- Documentation. Other documentation may be required such as your driver’s license, state ID card, and Social Security number to do a credit check.
Additionally, the purpose of the loan is important. Loans are typically approved under the premise that your purchase is for a specific use such as the following:
- Planning on occupying it yourself (owner-occupied)
- Buying a second home for yourself
- Purchasing an investment property
The last hurdle in your way to getting approved for a conventional loan is making sure you have a credit score generally above 640.
Previous missteps like bankruptcy can cause delays of 4-6 years for applications and in cases of foreclosures 7 years.
>> Financer.com has 8 ways to drive up your credit score.
Conventional loans offer multiple benefits and are typically the most used type of home loan. Conventional loans can come in fixed rates, adjustable rates, or hybrids all with their own unique value proposition.
Wells Fargo for example has several options to choose from for conforming conventional loans, including 30 years fixed rate, 20 years fixed rate, 15 years fixed rate, 7/1 ARM, and 5/1 ARM, which all offer various APR rates.
Aside from a predictable conventional loan rate, lower APR, and the ability to avoid PMI if paying 20% down, NPS liabilities are not included in the decision-making process for loan approval.
The Non-Purchasing Spouse (NPS) is left out of the decision-making process, as opposed to government loans that include your nonpurchasing spouse’s liabilities into the debt to income ratio.
An additional benefit is lower closing costs in general.
Conventional loans have fewer requirements than other types of loans meaning the borrower can have an easier time covering origination fees, legal fees, appraisal/home inspection fees, title insurance, and escrow deposits.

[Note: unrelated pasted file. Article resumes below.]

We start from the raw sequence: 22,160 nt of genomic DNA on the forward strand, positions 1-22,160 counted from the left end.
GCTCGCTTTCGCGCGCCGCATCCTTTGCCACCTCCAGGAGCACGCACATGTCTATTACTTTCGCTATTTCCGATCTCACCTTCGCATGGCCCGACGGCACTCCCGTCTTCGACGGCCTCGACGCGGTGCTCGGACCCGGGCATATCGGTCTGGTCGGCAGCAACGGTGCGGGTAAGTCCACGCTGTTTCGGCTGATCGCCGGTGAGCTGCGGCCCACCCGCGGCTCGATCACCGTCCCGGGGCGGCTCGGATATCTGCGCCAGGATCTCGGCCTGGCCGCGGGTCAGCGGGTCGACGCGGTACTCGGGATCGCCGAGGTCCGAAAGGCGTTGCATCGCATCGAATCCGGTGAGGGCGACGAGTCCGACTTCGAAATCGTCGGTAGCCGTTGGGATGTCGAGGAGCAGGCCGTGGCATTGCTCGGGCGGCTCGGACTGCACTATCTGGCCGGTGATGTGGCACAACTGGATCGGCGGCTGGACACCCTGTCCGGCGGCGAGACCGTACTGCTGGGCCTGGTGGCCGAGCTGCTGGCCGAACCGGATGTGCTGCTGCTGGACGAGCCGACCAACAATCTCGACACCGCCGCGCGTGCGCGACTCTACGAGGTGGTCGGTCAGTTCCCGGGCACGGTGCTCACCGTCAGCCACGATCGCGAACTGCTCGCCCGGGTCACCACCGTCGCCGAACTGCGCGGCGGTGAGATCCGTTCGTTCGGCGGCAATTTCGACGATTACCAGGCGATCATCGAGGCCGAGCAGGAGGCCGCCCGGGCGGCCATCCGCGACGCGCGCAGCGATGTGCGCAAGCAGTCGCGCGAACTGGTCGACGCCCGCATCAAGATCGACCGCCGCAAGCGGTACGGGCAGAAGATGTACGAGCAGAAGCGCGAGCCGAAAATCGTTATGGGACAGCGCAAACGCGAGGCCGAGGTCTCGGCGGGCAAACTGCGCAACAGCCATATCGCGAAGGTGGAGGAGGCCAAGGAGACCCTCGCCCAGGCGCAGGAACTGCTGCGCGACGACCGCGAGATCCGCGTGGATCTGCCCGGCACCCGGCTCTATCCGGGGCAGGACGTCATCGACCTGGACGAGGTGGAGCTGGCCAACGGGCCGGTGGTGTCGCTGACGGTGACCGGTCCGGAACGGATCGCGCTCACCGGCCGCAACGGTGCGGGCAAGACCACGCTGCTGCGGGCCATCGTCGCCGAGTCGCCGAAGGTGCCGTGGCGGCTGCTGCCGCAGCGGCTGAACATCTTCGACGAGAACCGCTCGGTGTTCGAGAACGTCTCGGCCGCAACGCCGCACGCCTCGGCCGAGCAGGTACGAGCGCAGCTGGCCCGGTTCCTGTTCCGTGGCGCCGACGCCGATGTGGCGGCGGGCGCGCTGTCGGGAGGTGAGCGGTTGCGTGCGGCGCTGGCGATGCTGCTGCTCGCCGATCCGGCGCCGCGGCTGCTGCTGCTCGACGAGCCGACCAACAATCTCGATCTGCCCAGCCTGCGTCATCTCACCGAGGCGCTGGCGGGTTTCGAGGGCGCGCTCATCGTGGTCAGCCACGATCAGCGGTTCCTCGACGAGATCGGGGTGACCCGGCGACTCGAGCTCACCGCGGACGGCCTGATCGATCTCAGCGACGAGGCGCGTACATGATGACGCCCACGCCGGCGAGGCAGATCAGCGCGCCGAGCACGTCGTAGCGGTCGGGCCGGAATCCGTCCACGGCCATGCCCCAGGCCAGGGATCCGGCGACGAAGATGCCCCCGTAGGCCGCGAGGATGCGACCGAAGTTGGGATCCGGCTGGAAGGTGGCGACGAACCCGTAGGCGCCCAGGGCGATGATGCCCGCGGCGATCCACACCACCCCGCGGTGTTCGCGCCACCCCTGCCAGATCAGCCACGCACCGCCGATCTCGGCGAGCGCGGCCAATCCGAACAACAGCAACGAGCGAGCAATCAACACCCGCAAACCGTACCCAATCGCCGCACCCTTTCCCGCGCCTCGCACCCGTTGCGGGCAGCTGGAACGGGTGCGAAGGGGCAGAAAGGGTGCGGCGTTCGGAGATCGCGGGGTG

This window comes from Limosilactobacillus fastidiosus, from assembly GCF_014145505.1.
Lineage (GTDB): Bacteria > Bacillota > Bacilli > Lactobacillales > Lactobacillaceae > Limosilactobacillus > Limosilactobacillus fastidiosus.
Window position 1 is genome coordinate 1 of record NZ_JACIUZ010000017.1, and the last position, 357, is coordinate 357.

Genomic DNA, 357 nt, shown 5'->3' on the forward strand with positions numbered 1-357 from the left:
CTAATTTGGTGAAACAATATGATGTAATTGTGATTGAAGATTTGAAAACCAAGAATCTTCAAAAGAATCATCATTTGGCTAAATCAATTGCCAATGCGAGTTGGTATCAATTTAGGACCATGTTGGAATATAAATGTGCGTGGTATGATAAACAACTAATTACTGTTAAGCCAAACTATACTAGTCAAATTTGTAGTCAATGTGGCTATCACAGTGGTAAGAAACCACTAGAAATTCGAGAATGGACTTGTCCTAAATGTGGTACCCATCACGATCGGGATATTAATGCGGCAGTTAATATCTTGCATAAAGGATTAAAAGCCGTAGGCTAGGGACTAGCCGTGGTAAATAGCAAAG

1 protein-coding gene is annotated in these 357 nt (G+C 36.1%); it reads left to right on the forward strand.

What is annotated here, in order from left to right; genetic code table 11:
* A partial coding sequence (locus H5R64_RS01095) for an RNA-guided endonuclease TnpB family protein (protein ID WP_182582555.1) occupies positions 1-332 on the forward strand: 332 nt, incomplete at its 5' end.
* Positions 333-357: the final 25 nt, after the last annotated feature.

When reviewing the pros and cons of conventional mortgages it’s fairly tough to find the cons.
One is that conventional mortgages are a FICO score-driven model, meaning that a borrower’s credit score is taken into consideration for the conventional mortgage loan rates and Private Mortgage Insurance Fees.
Tip: You can find out what your credit score is here.
For borrowers with a credit score under 660, a better option may be to get approved for an FHA loan due to the interest rate savings, which could be in the thousands.
What Is a Non-Conforming Loan?
A non-conforming loan (or non-conventional loan) is one that doesn’t satisfy the requirements for purchase set forth by Freddie Mac and Fannie Mae.
Government-sponsored companies invest in mortgage loans and the Federal Housing Finance Agency sets the guidelines for the types of mortgages that they are permitted to purchase (FHFA).
A loan may not comply for one of two major reasons: either it does not meet an FHFA criterion, or it is too large to be regarded as a conforming loan.
The main types of non-conforming loans are jumbo loans and government-backed loans. Government-backed loans include:
- VA loans
- FHA loans
- USDA loans
If you need a loan that is larger than the maximum loan amounts offered by Freddie Mac or Fannie Mae, you will require a jumbo loan.
The good news is that interest rates on jumbo loans are typically comparable to those on conforming conventional loans.
Jumbo loans, however, frequently have tougher eligibility requirements. To be eligible for one, you must have a higher credit score and a lower debt-to-income ratio (DTI). Various lenders have their own specific criteria for these loans.
The Bottom Line
When reviewing the Pros and Cons of Conventional Mortgages, for the average consumer with a healthy credit score of 660 and above (consumers with a 740 and above earn prime rates) conventional loans stand out the most.
This is because of the automatic PMI termination once the loan balance reaches 78% of the original value.
>> Financer.com breaks down the home buying process here.
- Important: Remember to do your due diligence and research further, talk to the professionals, and ask questions to make your home-buying experience run as smoothly and happily as possible. Good luck!